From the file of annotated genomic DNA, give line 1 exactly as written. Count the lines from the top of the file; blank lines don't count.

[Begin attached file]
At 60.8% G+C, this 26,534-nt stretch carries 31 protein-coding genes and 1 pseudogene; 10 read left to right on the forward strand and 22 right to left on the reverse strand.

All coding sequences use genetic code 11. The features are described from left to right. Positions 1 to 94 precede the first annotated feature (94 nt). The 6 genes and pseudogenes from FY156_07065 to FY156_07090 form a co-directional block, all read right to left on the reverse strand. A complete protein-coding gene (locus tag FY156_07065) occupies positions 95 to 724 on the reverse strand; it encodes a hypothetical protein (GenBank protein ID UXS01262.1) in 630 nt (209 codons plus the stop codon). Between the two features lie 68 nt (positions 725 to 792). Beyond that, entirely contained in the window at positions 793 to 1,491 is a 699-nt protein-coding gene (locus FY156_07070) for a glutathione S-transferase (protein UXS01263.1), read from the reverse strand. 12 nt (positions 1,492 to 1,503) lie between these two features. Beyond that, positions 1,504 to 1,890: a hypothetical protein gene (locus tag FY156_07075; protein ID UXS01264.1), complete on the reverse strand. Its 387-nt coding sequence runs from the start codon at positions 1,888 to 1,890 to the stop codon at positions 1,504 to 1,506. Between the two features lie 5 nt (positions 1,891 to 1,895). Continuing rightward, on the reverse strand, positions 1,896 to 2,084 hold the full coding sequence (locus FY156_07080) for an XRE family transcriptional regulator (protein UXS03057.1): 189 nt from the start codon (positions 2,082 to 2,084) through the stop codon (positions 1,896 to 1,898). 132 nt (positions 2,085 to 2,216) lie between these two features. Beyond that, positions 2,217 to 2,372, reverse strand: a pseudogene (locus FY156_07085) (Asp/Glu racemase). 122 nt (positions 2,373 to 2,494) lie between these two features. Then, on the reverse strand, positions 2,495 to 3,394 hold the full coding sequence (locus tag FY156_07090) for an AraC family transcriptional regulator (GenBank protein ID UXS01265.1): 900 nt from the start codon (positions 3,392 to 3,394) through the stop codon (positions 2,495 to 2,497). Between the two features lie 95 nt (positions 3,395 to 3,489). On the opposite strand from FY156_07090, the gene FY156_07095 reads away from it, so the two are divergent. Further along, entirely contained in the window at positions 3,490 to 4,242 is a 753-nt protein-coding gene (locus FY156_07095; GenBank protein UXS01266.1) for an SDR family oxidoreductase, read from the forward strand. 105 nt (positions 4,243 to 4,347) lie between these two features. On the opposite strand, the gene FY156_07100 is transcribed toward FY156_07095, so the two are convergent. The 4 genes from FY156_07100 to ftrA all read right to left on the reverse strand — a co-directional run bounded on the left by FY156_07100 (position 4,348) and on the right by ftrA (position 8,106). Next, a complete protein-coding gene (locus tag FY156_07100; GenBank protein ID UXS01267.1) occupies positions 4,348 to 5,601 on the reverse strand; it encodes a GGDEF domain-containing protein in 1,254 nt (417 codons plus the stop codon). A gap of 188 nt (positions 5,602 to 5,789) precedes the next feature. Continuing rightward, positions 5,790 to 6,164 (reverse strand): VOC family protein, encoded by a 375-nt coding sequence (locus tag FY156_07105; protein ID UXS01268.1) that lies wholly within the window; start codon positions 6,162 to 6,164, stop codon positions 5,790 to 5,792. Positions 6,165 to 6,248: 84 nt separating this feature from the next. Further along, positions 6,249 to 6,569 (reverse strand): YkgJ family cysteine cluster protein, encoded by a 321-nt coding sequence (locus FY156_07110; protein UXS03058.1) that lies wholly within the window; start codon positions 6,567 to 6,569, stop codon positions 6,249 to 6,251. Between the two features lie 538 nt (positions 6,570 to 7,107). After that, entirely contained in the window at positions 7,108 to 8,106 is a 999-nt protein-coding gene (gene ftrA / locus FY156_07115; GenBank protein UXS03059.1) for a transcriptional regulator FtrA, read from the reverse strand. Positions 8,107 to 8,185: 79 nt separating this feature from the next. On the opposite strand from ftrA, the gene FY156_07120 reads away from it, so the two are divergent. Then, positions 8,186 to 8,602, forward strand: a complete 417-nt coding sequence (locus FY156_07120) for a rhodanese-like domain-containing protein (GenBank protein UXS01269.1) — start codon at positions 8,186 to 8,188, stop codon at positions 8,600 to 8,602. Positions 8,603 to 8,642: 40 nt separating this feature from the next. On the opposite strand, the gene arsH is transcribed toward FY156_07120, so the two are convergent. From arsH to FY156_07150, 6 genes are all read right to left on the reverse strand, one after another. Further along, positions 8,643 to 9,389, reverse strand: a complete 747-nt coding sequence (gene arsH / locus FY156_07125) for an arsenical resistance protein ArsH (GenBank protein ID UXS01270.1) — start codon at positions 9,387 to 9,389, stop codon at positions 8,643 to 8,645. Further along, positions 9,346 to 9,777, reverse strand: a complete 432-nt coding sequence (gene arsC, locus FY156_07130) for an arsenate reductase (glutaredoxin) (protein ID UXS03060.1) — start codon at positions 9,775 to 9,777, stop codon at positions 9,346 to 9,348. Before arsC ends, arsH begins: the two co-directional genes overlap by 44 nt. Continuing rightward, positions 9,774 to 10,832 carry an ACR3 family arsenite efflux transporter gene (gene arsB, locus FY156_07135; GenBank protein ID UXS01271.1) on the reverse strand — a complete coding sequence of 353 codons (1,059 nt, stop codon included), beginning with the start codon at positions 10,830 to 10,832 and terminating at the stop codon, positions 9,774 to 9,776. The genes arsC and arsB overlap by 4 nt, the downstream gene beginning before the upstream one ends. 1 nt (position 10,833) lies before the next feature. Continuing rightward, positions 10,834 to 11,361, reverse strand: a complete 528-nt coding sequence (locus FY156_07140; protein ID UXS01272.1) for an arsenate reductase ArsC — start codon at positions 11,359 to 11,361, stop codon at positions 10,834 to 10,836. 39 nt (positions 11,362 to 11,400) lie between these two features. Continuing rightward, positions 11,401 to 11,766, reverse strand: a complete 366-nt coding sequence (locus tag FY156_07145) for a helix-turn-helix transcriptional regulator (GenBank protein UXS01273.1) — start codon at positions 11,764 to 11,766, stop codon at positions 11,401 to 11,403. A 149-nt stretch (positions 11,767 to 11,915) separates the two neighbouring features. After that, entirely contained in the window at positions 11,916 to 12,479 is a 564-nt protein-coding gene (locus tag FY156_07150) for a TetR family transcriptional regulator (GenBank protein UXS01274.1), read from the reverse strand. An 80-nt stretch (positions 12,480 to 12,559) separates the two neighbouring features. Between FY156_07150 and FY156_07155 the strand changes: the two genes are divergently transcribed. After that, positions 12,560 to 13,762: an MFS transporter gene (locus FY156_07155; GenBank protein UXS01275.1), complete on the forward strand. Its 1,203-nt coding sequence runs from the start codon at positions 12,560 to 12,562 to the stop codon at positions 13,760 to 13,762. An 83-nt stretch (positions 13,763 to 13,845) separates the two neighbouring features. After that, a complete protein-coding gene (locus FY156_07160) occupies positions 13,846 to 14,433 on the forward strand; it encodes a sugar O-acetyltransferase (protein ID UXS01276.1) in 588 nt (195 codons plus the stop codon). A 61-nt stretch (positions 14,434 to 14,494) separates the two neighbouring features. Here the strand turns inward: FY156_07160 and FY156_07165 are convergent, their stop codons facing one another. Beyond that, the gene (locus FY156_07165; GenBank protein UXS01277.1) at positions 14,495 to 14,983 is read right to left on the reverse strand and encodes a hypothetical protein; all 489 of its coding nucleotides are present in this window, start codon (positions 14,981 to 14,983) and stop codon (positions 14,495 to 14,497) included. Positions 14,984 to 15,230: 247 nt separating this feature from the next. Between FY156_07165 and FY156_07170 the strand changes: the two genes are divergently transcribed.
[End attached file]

At 60.8% G+C, this 26,534-nt stretch carries 31 protein-coding genes and 1 pseudogene; 10 read left to right on the forward strand and 22 right to left on the reverse strand.